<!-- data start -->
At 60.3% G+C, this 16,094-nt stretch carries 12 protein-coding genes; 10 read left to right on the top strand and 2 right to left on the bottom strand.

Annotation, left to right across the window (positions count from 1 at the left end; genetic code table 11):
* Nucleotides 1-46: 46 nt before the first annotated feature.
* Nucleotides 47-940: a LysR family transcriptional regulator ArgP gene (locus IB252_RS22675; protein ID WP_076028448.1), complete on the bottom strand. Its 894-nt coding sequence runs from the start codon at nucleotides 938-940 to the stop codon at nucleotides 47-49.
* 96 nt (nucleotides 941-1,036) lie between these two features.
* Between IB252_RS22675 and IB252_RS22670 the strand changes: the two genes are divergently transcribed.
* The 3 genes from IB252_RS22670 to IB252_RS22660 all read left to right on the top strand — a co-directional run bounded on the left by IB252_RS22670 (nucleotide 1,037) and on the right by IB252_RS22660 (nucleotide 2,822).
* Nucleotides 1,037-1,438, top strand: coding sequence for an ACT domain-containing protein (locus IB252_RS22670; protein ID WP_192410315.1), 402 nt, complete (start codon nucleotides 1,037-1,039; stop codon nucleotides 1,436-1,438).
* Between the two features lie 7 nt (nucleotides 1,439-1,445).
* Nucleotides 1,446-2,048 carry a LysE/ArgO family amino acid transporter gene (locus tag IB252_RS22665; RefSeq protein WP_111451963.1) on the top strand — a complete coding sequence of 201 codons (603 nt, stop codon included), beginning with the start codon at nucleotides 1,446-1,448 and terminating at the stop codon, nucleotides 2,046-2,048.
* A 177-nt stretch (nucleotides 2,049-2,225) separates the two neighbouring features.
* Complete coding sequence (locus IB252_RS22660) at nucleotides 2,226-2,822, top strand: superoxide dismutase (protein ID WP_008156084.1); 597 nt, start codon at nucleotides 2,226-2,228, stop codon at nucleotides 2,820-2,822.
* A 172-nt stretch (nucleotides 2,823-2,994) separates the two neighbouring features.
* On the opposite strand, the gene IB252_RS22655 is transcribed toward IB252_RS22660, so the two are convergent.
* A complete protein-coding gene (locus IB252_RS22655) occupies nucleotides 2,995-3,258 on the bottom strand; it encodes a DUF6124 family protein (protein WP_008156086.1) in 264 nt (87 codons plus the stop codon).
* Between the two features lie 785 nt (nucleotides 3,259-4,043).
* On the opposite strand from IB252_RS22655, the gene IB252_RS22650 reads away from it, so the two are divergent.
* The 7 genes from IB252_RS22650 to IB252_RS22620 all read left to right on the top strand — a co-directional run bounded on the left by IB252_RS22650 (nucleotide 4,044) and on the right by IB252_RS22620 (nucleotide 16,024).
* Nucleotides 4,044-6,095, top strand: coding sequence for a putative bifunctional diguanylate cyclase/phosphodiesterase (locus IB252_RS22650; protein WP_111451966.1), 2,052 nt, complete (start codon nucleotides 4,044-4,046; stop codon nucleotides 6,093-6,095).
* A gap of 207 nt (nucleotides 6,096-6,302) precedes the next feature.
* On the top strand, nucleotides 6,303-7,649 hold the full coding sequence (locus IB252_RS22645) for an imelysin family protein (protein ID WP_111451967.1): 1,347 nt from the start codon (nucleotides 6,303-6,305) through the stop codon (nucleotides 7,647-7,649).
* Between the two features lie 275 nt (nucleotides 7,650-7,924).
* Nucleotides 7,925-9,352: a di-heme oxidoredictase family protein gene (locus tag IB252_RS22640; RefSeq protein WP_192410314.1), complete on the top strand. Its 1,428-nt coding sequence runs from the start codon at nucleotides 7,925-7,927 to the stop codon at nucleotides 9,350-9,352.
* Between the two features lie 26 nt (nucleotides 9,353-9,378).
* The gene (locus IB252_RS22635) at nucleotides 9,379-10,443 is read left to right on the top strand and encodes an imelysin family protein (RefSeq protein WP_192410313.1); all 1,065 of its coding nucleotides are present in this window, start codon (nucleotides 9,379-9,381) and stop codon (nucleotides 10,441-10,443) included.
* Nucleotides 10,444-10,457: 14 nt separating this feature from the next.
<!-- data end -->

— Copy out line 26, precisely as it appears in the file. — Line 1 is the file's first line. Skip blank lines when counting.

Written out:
* Nucleotides 10,444-10,457: 14 nt separating this feature from the next.